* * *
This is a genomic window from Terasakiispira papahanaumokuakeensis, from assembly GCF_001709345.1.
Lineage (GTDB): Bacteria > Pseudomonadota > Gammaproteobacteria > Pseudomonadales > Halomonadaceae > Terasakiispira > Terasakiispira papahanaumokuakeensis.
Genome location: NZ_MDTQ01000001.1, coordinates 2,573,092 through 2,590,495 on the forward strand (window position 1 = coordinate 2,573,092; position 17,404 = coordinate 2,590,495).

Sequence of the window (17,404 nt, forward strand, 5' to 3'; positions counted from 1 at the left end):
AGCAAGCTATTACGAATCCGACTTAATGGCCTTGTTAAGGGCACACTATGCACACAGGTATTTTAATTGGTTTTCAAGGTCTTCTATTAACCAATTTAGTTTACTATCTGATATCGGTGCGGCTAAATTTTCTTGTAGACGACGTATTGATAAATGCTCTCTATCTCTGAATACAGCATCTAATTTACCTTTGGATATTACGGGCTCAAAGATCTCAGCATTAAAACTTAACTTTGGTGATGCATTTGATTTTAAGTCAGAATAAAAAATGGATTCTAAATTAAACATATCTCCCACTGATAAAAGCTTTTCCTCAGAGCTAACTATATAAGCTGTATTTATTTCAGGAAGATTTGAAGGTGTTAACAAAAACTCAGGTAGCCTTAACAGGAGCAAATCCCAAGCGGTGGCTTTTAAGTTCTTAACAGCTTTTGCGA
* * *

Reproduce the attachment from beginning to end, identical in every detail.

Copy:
This is a genomic window from Terasakiispira papahanaumokuakeensis, from assembly GCF_001709345.1.
Lineage (GTDB): Bacteria > Pseudomonadota > Gammaproteobacteria > Pseudomonadales > Halomonadaceae > Terasakiispira > Terasakiispira papahanaumokuakeensis.
Genome location: NZ_MDTQ01000001.1, coordinates 2,573,092 through 2,590,495 on the forward strand (window position 1 = coordinate 2,573,092; position 17,404 = coordinate 2,590,495).

Sequence of the window (17,404 nt, forward strand, 5' to 3'; positions counted from 1 at the left end):
AGCAAGCTATTACGAATCCGACTTAATGGCCTTGTTAAGGGCACACTATGCACACAGGTATTTTAATTGGTTTTCAAGGTCTTCTATTAACCAATTTAGTTTACTATCTGATATCGGTGCGGCTAAATTTTCTTGTAGACGACGTATTGATAAATGCTCTCTATCTCTGAATACAGCATCTAATTTACCTTTGGATATTACGGGCTCAAAGATCTCAGCATTAAAACTTAACTTTGGTGATGCATTTGATTTTAAGTCAGAATAAAAAATGGATTCTAAATTAAACATATCTCCCACTGATAAAAGCTTTTCCTCAGAGCTAACTATATAAGCTGTATTTATTTCAGGAAGATTTGAAGGTGTTAACAAAAACTCAGGTAGCCTTAACAGGAGCAAATCCCAAGCGGTGGCTTTTAAGTTCTTAACAGCTTTTGCGA